Most rape victims don’t report because they know the perpetrators

Victims often subjected to ‘mind games’ by their attacker, says campaigner Mary Crilly

The fact that most rape and sexual assault victims are attacked by people they know is most likely the reason that the majority of people still don’t report these offences to the Garda, a leading campaigner has said.

Mary Crilly, chief executive officer of the Sexual Violence Centre Cork, told The Irish Times that victims are often subjected to "mind games" by their attacker.

“I think the main reason people don’t report their rape to the gardaí is because they are raped by somebody they know. There are other factors: they might have drink taken, they feel they may not be believed, or the perpetrator may be playing head games with them, saying ‘I didn’t mean it’.

“And they also know the legal system doesn’t work for victims – they might be waiting two or three years for court and then the perpetrator may not be found guilty. There are a number of reasons but I think the main one is that the perpetrator is somebody that they know.”


Ms Crilly was commenting in the wake of the Sexual Violence Centre Cork 2020 annual report which found that almost nine out of 10 victims of of rape or sexual assault – some 86.8 per cent – knew the perpetrator, while only 13.2 per cent were raped or sexually assaulted by a stranger.


The report also found that only one third of survivors – 33.2 per cent – reported the attack to An Garda Síochána while some 66.8 per cent of those contacting the Sexual Violence Centre Cork did not report the matter to the Garda, the 2020 annual report revealed.

Ms Crilly said that very often the survivor doesn’t report the matter to gardaí because they were concerned that it would have a hugely damaging effect on their own family life, causing huge upset to a parent or sibling even when the assailant was not a relative.

“I don’t know how often I’ve heard ‘it would kill my mother or my father if they knew’ or young girls saying ‘my family have an awful lot going on at the moment and I can’t do this to them’, as if it were their fault.

“It’s awful because some of them are living at home and they have a great relationship with their fathers but they are afraid that he will look at them differently if he knows this – not that he would judge them, but they fear he would be heartbroken, so they won’t report.”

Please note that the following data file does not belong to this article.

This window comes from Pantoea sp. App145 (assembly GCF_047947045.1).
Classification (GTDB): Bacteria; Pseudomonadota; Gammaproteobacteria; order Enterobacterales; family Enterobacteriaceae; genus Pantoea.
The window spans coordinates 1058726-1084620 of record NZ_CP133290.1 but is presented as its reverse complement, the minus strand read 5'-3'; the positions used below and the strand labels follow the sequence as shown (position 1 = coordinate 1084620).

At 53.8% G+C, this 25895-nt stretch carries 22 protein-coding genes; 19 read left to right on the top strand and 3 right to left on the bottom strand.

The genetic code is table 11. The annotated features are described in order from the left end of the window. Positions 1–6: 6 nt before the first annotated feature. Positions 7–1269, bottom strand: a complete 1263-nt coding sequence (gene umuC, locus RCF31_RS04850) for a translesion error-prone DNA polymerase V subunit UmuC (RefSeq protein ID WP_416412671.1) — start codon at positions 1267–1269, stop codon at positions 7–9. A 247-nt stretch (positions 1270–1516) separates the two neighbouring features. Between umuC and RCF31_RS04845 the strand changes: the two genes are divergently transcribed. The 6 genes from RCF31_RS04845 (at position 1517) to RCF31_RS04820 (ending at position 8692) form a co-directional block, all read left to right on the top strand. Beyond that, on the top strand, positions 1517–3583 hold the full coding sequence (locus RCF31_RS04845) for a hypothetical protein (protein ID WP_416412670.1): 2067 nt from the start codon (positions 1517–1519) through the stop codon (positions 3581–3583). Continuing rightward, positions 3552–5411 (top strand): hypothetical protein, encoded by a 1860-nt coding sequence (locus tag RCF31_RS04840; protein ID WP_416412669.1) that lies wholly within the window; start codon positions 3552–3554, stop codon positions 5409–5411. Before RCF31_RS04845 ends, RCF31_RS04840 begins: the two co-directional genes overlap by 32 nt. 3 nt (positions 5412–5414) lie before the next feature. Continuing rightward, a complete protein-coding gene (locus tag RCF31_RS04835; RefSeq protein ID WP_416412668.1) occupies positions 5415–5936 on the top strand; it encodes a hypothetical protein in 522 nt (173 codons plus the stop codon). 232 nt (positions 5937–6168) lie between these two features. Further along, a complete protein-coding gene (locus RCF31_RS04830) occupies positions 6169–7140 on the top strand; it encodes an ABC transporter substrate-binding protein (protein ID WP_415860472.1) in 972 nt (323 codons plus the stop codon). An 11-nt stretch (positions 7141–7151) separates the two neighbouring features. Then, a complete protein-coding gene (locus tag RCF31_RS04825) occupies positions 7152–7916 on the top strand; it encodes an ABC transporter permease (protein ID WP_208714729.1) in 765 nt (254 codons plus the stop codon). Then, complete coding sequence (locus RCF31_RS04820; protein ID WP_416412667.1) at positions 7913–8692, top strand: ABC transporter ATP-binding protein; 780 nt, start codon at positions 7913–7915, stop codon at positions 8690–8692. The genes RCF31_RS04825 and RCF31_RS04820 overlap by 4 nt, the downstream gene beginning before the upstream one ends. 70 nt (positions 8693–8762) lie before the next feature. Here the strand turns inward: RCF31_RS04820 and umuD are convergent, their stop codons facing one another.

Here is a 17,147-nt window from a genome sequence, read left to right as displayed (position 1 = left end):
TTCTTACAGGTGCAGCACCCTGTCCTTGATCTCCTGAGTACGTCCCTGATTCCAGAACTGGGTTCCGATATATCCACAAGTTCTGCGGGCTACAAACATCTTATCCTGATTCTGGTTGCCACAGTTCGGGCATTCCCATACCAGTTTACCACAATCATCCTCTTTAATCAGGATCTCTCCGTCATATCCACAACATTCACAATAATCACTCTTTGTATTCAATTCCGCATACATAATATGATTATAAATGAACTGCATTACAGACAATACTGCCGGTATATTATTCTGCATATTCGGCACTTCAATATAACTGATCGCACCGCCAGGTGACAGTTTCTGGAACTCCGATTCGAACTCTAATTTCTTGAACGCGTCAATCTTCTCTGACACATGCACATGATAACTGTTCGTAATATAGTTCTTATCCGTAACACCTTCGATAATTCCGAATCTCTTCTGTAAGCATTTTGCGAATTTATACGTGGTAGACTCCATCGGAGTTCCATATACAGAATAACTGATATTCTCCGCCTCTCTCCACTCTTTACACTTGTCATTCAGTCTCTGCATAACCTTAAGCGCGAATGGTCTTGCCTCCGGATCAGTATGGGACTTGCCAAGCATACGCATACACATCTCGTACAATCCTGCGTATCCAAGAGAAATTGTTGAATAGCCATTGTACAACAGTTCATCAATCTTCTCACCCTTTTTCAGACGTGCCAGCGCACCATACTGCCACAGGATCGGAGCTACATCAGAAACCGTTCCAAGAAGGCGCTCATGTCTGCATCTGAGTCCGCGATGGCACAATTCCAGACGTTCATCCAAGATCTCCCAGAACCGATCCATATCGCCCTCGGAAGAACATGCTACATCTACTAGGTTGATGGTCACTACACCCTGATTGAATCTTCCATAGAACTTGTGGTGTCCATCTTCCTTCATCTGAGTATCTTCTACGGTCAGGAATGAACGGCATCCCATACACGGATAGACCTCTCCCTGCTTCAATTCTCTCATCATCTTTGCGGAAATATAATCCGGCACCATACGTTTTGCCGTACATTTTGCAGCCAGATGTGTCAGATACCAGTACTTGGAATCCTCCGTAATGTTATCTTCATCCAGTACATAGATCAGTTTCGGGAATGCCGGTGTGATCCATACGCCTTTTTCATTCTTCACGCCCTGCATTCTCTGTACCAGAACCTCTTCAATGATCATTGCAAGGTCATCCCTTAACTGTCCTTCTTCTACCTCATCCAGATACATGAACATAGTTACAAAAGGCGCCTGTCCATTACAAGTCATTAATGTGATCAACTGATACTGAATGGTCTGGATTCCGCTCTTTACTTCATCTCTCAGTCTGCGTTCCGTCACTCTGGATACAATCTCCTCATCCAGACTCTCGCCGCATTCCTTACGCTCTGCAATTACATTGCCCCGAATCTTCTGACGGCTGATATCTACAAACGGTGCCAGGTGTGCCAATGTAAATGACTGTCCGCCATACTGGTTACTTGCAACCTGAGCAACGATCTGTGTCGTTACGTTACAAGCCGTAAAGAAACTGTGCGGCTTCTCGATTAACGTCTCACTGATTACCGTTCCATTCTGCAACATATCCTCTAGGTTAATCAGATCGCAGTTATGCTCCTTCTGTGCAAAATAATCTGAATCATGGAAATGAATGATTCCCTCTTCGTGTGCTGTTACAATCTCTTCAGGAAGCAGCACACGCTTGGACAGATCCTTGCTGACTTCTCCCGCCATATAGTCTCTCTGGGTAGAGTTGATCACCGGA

Ms Crilly acknowledged that just one third of people reporting rape or sexual assault to gardaí was too low but she believes that survivors are becoming more willing to report offences, with the trajectory moving in the right direction, albeit relatively slowly.

“The rate of reporting used to be one in four, so it used to be a lot lower, so I am encouraged that more people who are contacting us are going on to report it to gardaí but it is still too low. For such a horrific crime, the figures are still too low.”

Protective services

Ms Crilly welcomed the establishment of Garda protective services units in both north Cork and west Cork to join with the existing unit in Cork city, all of which have helped in facilitating people to report rape and sexual assaults to the Garda.

“Both the new units in the county and the existing one in the city have really helped us in terms of sending people somewhere to report a rape or a sexual assault when people aren’t sure about reporting, but somebody in protective services will meet them and go through it with them first.

“I think it’s making a huge difference because people now feel ‘I’m being taken seriously and I’m meeting somebody within the guards who is experienced in dealing with these offences’, and the fact there are now units in the county as well as the city is very welcome and making a huge difference.”

According to the Sexual Violence Centre Cork report, some 90.3 per cent of people contacting the centre in 2020 were women, with men accounting for 9.7 per cent. Men made up 99.2 per cent of reported perpetrators, while women were responsible for just 0.8 per cent of reported sexual assaults.

Adult victims

Some 73.6 per cent of clients were adult victims of sexual assault while another 18.9 per cent were adult survivors of child sexual abuse, with 18-24 year olds accounting for 29.4 per cent, 25-29 year olds accounting for 14.6 per cent, 30-39 year olds accounting for 19.8 per cent and 40-49 year olds accounting for 18.1 per cent.

The report also revealed that the centre received a total of 2,883 calls and texts – down from 3,469 calls in 2019 – and posited that this was most likely due to the impact of the Covid-19 pandemic on survivors’ ability to access support, with some 63 per cent of calls and texts coming directly from clients.

And it also posited that the Covid-19 pandemic may have meant that many survivors felt they were unable to access the Sexual Assault Treatment Unit at the South Infirmary Victoria University Hospital as the numbers supported by the centre who accessed the unit were down from 197 in 2019 to 28 in 2020.

Sexual Violence Centre Cork chairperson Catherine O’Sullivan said that the shift to counselling online and by phone due to Covid-19 was initially difficult but both forms of accessing the centre have proven effective and both will be added to the suite of options offered to clients in the future.

Barry Roche

Barry Roche

Barry Roche is Southern Correspondent of The Irish Times